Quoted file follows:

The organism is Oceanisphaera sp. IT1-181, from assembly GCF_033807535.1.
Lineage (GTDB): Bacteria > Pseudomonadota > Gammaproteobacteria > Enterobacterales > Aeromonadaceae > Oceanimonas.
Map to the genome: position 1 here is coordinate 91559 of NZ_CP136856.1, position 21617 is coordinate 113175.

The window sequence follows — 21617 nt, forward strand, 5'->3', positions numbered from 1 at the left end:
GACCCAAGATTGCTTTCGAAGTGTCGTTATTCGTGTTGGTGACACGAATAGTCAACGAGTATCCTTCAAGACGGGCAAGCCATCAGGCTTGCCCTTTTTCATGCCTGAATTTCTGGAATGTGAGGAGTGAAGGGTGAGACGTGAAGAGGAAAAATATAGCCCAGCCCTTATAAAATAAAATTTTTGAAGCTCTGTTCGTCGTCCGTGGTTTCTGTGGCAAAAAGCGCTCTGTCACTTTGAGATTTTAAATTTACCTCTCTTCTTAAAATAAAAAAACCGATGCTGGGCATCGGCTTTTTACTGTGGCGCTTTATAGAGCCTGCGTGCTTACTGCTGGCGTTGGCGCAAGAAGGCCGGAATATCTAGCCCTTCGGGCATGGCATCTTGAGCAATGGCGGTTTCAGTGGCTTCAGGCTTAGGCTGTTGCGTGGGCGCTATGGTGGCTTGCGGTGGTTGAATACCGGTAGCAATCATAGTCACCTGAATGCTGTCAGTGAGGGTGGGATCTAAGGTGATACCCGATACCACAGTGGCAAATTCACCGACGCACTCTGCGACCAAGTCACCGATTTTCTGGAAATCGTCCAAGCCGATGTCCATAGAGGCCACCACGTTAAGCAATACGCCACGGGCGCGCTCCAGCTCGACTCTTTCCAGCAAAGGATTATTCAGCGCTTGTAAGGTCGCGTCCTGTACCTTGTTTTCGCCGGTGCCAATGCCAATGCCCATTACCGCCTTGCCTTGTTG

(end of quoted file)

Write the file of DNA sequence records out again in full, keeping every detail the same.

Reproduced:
The organism is Oceanisphaera sp. IT1-181, from assembly GCF_033807535.1.
Lineage (GTDB): Bacteria > Pseudomonadota > Gammaproteobacteria > Enterobacterales > Aeromonadaceae > Oceanimonas.
Map to the genome: position 1 here is coordinate 91559 of NZ_CP136856.1, position 21617 is coordinate 113175.

The window sequence follows — 21617 nt, forward strand, 5'->3', positions numbered from 1 at the left end:
GACCCAAGATTGCTTTCGAAGTGTCGTTATTCGTGTTGGTGACACGAATAGTCAACGAGTATCCTTCAAGACGGGCAAGCCATCAGGCTTGCCCTTTTTCATGCCTGAATTTCTGGAATGTGAGGAGTGAAGGGTGAGACGTGAAGAGGAAAAATATAGCCCAGCCCTTATAAAATAAAATTTTTGAAGCTCTGTTCGTCGTCCGTGGTTTCTGTGGCAAAAAGCGCTCTGTCACTTTGAGATTTTAAATTTACCTCTCTTCTTAAAATAAAAAAACCGATGCTGGGCATCGGCTTTTTACTGTGGCGCTTTATAGAGCCTGCGTGCTTACTGCTGGCGTTGGCGCAAGAAGGCCGGAATATCTAGCCCTTCGGGCATGGCATCTTGAGCAATGGCGGTTTCAGTGGCTTCAGGCTTAGGCTGTTGCGTGGGCGCTATGGTGGCTTGCGGTGGTTGAATACCGGTAGCAATCATAGTCACCTGAATGCTGTCAGTGAGGGTGGGATCTAAGGTGATACCCGATACCACAGTGGCAAATTCACCGACGCACTCTGCGACCAAGTCACCGATTTTCTGGAAATCGTCCAAGCCGATGTCCATAGAGGCCACCACGTTAAGCAATACGCCACGGGCGCGCTCCAGCTCGACTCTTTCCAGCAAAGGATTATTCAGCGCTTGTAAGGTCGCGTCCTGTACCTTGTTTTCGCCGGTGCCAATGCCAATGCCCATTACCGCCTTGCCTTGTTG